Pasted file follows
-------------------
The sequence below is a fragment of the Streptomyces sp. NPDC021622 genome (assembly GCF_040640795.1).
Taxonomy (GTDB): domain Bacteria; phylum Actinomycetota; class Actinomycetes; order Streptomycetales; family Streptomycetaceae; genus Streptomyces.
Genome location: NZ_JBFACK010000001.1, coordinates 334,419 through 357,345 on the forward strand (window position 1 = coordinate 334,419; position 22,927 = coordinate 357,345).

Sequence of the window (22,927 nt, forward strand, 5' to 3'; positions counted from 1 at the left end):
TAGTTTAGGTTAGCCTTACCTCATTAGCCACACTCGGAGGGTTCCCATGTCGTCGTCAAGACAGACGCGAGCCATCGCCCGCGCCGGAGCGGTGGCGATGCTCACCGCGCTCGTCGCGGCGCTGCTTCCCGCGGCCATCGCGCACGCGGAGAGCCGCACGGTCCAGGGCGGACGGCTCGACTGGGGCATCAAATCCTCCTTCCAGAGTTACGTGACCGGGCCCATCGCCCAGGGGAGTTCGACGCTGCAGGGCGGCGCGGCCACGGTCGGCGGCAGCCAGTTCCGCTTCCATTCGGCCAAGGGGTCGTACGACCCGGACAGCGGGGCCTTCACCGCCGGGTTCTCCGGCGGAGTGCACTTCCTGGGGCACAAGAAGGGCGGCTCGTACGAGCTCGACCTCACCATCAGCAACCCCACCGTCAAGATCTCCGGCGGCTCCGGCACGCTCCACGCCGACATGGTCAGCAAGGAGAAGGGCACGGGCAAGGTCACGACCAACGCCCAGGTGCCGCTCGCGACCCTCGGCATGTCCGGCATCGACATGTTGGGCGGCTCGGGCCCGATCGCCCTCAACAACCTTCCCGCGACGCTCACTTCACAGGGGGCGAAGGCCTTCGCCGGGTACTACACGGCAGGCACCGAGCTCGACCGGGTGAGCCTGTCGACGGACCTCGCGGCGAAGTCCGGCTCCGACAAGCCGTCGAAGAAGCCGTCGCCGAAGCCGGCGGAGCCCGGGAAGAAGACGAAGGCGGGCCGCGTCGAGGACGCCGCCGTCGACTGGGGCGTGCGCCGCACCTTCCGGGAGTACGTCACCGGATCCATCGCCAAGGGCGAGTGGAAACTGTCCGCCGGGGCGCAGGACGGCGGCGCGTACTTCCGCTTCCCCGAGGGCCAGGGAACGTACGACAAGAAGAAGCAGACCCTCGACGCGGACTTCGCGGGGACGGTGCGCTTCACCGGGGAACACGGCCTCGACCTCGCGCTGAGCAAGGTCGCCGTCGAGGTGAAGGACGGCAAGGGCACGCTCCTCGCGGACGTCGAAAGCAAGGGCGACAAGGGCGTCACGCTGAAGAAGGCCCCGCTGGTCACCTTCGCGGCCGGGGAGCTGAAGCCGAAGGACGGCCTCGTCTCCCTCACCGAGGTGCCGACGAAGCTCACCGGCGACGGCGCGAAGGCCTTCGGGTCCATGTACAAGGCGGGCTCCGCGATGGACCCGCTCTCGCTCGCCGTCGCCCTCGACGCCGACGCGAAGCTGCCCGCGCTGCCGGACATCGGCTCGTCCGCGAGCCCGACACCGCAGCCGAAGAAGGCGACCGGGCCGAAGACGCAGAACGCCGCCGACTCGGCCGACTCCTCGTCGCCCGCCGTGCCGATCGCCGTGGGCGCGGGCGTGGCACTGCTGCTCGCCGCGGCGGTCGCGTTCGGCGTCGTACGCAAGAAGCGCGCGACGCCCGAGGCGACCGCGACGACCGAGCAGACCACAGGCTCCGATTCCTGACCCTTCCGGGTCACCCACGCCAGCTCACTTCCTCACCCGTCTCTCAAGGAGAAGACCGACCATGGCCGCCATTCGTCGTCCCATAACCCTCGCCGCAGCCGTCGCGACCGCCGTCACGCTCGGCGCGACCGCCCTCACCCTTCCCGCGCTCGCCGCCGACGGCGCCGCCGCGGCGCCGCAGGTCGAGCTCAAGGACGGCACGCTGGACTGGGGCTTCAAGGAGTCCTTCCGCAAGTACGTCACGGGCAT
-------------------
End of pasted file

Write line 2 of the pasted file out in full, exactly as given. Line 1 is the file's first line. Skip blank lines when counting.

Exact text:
Taxonomy (GTDB): domain Bacteria; phylum Actinomycetota; class Actinomycetes; order Streptomycetales; family Streptomycetaceae; genus Streptomyces.